Local view for "http://purl.org/linkedpolitics/eu/plenary/2008-03-26-Speech-3-076"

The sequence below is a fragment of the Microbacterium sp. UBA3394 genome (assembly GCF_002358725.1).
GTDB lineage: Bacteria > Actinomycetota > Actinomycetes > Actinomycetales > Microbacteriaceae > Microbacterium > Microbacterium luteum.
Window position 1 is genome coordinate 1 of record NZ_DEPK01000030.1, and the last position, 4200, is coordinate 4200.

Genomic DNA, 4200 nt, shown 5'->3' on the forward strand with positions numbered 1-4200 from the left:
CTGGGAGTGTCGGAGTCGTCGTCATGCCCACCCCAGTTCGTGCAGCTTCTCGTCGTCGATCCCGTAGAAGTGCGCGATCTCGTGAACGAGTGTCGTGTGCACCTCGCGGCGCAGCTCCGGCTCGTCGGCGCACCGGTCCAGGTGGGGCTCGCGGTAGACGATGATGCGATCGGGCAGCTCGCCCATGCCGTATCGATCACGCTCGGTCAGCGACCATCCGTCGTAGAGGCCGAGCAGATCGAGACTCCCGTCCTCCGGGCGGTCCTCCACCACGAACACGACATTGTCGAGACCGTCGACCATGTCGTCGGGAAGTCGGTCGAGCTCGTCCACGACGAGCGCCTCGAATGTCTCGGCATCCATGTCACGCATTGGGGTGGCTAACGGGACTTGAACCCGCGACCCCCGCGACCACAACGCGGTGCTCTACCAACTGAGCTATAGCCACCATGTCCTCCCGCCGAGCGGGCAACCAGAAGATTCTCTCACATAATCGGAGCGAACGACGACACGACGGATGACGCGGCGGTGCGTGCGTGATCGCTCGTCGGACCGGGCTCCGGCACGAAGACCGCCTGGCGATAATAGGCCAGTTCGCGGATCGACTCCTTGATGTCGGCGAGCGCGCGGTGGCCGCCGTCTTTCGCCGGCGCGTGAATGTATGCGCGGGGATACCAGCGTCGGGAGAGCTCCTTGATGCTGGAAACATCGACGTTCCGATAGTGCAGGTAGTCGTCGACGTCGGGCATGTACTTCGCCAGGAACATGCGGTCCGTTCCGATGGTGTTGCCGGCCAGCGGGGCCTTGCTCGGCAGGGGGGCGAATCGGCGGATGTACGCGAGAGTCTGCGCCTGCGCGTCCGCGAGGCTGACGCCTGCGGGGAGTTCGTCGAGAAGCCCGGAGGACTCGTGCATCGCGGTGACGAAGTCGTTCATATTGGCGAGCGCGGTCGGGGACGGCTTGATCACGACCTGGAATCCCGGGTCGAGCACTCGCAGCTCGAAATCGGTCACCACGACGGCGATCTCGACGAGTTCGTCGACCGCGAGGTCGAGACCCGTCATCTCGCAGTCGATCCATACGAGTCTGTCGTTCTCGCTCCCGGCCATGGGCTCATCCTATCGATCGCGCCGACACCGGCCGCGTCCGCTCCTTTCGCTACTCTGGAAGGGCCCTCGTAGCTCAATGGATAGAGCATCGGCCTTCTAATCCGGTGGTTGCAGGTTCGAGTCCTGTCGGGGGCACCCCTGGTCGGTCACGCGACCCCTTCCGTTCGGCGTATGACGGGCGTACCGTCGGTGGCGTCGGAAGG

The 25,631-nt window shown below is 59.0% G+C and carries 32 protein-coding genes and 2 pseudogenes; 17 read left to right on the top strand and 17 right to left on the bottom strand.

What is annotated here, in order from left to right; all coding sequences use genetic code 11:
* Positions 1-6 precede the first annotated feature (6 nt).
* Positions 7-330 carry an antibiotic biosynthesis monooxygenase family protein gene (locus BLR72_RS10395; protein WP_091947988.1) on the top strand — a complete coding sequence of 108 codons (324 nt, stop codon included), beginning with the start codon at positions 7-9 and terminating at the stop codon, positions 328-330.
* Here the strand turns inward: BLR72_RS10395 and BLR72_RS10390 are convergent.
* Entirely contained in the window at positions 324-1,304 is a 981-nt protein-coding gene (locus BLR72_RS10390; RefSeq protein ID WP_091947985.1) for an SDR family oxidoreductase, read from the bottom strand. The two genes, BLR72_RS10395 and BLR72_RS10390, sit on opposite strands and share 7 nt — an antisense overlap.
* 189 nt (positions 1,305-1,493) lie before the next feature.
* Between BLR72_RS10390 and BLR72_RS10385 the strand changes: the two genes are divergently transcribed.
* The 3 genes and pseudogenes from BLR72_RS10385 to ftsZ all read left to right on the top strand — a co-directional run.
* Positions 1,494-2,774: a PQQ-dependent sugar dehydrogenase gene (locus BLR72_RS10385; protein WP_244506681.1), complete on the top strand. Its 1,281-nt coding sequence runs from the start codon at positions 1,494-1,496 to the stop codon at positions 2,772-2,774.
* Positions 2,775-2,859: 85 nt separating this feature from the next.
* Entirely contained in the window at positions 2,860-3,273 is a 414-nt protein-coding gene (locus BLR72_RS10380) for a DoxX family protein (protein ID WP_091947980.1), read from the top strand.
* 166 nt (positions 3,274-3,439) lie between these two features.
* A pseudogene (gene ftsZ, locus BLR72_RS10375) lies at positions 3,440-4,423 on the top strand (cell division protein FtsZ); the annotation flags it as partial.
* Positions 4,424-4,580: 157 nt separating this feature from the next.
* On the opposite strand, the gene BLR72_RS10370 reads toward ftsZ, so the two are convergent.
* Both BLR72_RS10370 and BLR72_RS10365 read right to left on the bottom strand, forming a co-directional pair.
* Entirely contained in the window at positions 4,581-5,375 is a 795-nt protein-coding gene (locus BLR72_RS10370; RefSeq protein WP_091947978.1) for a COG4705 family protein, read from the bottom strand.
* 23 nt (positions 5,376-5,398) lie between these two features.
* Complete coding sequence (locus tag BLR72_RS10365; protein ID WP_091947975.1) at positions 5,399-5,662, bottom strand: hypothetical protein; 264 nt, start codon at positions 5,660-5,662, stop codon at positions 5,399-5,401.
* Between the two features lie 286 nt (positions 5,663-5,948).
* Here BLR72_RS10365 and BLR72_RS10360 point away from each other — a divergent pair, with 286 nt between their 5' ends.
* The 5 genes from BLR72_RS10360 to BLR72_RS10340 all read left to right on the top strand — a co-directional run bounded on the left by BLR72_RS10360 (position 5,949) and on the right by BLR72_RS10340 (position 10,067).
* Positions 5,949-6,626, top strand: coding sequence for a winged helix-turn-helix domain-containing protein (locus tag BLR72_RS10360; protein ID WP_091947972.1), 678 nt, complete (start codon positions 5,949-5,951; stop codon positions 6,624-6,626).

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"Mr President, ladies and gentlemen, for some hours the official Chinese propaganda has been saying that the situation in Tibet is under control again. These statements, as we know, conceal a bloody repression. The reaction of the European authorities is doubly appalling. Firstly, although we must welcome the fact that President Sarkozy is becoming increasingly vocal and is not excluding boycotting the Olympic Games, the attitude of his Foreign Affairs Minister is more than questionable. Bernard Kouchner has on several occasions used the expression ‘our Chinese friends’. Does he know that this bloody dictatorship is trampling over human rights and threatening the Tibetan national identity? Does he know how many political prisoners there are, the youngest in the world being the Panchen Lama? We have to wonder: is it still right for him to talk about human rights on behalf of the country? Since the Han Dynasty, the Chinese have believed that they are superior to the rest of the world. The Communist regime has only served to exacerbate this attitude by advocating an ideology that suppresses all individual and social demands and, in particular, all national demands. In Asia as in Europe, empires and ethnicism are the enemies of the nation. That is the second reason why I am appalled. The European leaders are guilty of a wait-and see attitude in relation to the Tibetan crisis: they who without even thinking recognised Kosovo’s independence a few weeks ago. By imposing the pure, simple and immediate independence of this Serbian province, home of Serbia’s historical and spiritual cradle, Europeans and Americans have risked provoking serious reactions and developing an inconsistent international policy. The policies on Kosovo and Tibet give the impression of unacceptable ‘double standards’, which destroy public faith in diplomatic action. In conclusion, if we do not take account of national heritage and traditions, if we do not ensure fair treatment of people’s rights, we run the risk of seeing our proclamations on human rights being mere incantations devoid of any meaning. I therefore say: long live the Europe of free nations, long live the free Tibet and long live a world of free nations!"@en1

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